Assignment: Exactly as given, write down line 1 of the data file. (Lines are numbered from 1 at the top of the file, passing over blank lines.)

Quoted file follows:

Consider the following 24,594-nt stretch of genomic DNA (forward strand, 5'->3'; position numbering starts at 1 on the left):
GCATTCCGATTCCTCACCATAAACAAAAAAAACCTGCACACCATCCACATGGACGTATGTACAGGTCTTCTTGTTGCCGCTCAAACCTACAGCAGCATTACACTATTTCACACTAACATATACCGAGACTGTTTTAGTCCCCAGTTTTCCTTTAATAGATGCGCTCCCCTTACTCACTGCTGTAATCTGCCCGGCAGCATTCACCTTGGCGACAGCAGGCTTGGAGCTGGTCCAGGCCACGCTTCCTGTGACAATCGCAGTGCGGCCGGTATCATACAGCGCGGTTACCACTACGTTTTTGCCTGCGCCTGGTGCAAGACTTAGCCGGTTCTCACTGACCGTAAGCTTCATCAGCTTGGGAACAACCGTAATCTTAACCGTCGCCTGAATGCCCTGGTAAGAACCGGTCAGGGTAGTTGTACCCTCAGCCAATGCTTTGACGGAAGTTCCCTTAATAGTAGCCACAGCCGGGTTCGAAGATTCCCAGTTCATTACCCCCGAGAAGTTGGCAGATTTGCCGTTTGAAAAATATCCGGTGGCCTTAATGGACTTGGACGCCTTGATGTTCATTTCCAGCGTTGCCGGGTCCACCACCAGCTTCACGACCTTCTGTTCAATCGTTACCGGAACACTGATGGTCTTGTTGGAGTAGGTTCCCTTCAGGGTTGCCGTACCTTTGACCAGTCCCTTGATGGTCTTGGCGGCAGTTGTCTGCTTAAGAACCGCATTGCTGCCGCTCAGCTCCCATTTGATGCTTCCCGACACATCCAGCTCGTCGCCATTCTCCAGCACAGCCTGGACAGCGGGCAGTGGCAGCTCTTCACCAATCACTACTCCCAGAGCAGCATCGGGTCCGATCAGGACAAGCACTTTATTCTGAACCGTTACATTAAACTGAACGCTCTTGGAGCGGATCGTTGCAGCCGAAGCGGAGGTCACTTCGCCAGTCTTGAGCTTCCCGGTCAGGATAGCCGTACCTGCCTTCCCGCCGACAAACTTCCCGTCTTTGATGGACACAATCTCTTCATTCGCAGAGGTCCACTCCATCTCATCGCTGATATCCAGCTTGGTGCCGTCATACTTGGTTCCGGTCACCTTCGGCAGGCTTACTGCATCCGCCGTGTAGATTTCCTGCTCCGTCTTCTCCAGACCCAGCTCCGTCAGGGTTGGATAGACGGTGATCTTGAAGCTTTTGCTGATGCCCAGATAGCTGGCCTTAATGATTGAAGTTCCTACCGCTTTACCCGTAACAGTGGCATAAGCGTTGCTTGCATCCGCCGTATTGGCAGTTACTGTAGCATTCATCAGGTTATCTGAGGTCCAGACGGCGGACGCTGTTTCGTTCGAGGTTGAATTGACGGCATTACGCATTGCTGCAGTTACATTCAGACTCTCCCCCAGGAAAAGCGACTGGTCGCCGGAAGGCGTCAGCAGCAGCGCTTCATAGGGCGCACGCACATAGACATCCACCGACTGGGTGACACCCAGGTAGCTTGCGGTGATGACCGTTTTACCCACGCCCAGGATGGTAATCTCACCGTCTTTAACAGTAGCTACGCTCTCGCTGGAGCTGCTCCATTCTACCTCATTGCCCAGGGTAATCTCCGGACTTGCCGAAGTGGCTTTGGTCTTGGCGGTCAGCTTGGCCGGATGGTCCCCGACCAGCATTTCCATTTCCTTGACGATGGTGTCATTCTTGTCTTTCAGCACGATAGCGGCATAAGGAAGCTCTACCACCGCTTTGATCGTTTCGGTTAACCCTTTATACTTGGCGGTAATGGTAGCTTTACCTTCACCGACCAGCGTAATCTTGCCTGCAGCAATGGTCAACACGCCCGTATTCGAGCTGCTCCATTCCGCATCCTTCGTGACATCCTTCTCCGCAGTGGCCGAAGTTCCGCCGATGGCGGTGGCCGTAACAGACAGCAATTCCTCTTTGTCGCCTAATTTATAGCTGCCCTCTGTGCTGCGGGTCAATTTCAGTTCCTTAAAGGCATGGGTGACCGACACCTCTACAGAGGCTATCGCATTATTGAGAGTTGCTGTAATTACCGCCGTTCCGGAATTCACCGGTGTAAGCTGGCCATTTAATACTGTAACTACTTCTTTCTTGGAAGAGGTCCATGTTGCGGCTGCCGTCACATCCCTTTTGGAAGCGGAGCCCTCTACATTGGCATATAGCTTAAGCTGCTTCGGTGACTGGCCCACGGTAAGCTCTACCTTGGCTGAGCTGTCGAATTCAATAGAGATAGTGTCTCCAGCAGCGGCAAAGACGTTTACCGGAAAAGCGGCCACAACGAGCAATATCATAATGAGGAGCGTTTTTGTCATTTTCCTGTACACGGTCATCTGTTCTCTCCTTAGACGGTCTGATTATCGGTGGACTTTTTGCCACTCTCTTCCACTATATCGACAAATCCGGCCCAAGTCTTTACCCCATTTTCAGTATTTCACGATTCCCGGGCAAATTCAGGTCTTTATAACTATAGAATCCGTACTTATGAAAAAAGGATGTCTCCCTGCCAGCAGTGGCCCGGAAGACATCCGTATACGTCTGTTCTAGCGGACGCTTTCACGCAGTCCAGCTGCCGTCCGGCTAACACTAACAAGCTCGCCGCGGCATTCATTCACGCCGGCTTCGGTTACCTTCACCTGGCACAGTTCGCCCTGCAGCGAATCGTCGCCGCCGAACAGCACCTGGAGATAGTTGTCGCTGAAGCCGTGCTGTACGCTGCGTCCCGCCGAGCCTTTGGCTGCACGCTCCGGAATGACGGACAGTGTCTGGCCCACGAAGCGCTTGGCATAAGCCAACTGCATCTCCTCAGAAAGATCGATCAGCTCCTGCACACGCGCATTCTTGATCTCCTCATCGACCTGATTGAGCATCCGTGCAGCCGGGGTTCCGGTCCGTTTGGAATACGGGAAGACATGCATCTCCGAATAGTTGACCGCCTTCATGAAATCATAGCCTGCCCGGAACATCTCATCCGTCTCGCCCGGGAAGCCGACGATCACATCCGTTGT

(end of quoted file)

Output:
Consider the following 24,594-nt stretch of genomic DNA (forward strand, 5'->3'; position numbering starts at 1 on the left):